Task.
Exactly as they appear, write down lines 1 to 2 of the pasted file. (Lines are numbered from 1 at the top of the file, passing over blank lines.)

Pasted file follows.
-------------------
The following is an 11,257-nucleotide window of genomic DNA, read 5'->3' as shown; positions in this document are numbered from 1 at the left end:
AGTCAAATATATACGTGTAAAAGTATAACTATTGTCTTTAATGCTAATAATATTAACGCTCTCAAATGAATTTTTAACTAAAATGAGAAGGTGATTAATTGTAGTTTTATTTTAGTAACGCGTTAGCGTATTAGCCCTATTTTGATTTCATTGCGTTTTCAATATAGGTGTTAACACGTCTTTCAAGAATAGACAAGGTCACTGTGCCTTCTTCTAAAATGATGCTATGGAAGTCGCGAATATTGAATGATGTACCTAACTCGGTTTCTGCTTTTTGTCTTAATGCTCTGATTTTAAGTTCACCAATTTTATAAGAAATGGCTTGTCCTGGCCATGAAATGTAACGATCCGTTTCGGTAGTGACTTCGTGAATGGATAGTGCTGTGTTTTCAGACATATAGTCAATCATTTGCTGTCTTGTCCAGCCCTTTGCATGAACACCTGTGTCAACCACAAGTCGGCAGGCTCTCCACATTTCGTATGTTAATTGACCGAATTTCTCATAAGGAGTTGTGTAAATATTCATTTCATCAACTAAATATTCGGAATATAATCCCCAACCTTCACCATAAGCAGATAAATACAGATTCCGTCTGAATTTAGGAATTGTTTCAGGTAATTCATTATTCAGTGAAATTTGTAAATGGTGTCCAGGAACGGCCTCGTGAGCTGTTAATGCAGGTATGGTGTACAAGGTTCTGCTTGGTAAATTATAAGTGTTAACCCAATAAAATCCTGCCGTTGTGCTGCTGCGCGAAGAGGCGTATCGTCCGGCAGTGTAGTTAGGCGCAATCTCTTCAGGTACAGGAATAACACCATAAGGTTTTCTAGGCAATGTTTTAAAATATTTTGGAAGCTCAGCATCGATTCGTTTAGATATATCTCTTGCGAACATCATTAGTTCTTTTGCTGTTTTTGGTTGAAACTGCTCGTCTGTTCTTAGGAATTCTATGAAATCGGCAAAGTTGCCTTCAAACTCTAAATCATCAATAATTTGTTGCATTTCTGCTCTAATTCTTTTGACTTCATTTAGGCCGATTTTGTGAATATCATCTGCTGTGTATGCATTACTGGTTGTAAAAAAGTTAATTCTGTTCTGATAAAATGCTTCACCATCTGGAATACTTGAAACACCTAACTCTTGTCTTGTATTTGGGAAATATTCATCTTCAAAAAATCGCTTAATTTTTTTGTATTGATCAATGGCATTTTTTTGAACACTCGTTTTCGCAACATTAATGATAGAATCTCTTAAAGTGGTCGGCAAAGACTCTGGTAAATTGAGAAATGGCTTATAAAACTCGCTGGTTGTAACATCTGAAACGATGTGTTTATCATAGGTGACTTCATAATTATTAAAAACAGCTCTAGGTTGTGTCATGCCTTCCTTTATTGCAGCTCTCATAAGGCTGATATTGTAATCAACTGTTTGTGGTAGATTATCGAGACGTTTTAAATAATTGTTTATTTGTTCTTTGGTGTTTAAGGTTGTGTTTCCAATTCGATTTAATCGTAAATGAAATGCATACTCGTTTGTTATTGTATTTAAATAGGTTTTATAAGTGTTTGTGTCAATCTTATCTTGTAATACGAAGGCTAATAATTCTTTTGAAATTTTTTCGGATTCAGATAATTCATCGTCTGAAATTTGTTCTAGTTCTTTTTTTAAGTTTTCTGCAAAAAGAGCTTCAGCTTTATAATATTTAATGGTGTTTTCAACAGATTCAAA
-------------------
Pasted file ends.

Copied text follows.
The following is an 11,257-nucleotide window of genomic DNA, read 5'->3' as shown; positions in this document are numbered from 1 at the left end:
AGTCAAATATATACGTGTAAAAGTATAACTATTGTCTTTAATGCTAATAATATTAACGCTCTCAAATGAATTTTTAACTAAAATGAGAAGGTGATTAATTGTAGTTTTATTTTAGTAACGCGTTAGCGTATTAGCCCTATTTTGATTTCATTGCGTTTTCAATATAGGTGTTAACACGTCTTTCAAGAATAGACAAGGTCACTGTGCCTTCTTCTAAAATGATGCTATGGAAGTCGCGAATATTGAATGATGTACCTAACTCGGTTTCTGCTTTTTGTCTTAATGCTCTGATTTTAAGTTCACCAATTTTATAAGAAATGGCTTGTCCTGGCCATGAAATGTAACGATCCGTTTCGGTAGTGACTTCGTGAATGGATAGTGCTGTGTTTTCAGACATATAGTCAATCATTTGCTGTCTTGTCCAGCCCTTTGCATGAACACCTGTGTCAACCACAAGTCGGCAGGCTCTCCACATTTCGTATGTTAATTGACCGAATTTCTCATAAGGAGTTGTGTAAATATTCATTTCATCAACTAAATATTCGGAATATAATCCCCAACCTTCACCATAAGCAGATAAATACAGATTCCGTCTGAATTTAGGAATTGTTTCAGGTAATTCATTATTCAGTGAAATTTGTAAATGGTGTCCAGGAACGGCCTCGTGAGCTGTTAATGCAGGTATGGTGTACAAGGTTCTGCTTGGTAAATTATAAGTGTTAACCCAATAAAATCCTGCCGTTGTGCTGCTGCGCGAAGAGGCGTATCGTCCGGCAGTGTAGTTAGGCGCAATCTCTTCAGGTACAGGAATAACACCATAAGGTTTTCTAGGCAATGTTTTAAAATATTTTGGAAGCTCAGCATCGATTCGTTTAGATATATCTCTTGCGAACATCATTAGTTCTTTTGCTGTTTTTGGTTGAAACTGCTCGTCTGTTCTTAGGAATTCTATGAAATCGGCAAAGTTGCCTTCAAACTCTAAATCATCAATAATTTGTTGCATTTCTGCTCTAATTCTTTTGACTTCATTTAGGCCGATTTTGTGAATATCATCTGCTGTGTATGCATTACTGGTTGTAAAAAAGTTAATTCTGTTCTGATAAAATGCTTCACCATCTGGAATACTTGAAACACCTAACTCTTGTCTTGTATTTGGGAAATATTCATCTTCAAAAAATCGCTTAATTTTTTTGTATTGATCAATGGCATTTTTTTGAACACTCGTTTTCGCAACATTAATGATAGAATCTCTTAAAGTGGTCGGCAAAGACTCTGGTAAATTGAGAAATGGCTTATAAAACTCGCTGGTTGTAACATCTGAAACGATGTGTTTATCATAGGTGACTTCATAATTATTAAAAACAGCTCTAGGTTGTGTCATGCCTTCCTTTATTGCAGCTCTCATAAGGCTGATATTGTAATCAACTGTTTGTGGTAGATTATCGAGACGTTTTAAATAATTGTTTATTTGTTCTTTGGTGTTTAAGGTTGTGTTTCCAATTCGATTTAATCGTAAATGAAATGCATACTCGTTTGTTATTGTATTTAAATAGGTTTTATAAGTGTTTGTGTCAATCTTATCTTGTAATACGAAGGCTAATAATTCTTTTGAAATTTTTTCGGATTCAGATAATTCATCGTCTGAAATTTGTTCTAGTTCTTTTTTTAAGTTTTCTGCAAAAAGAGCTTCAGCTTTATAATATTTAATGGTGTTTTCAACAGATTCAAA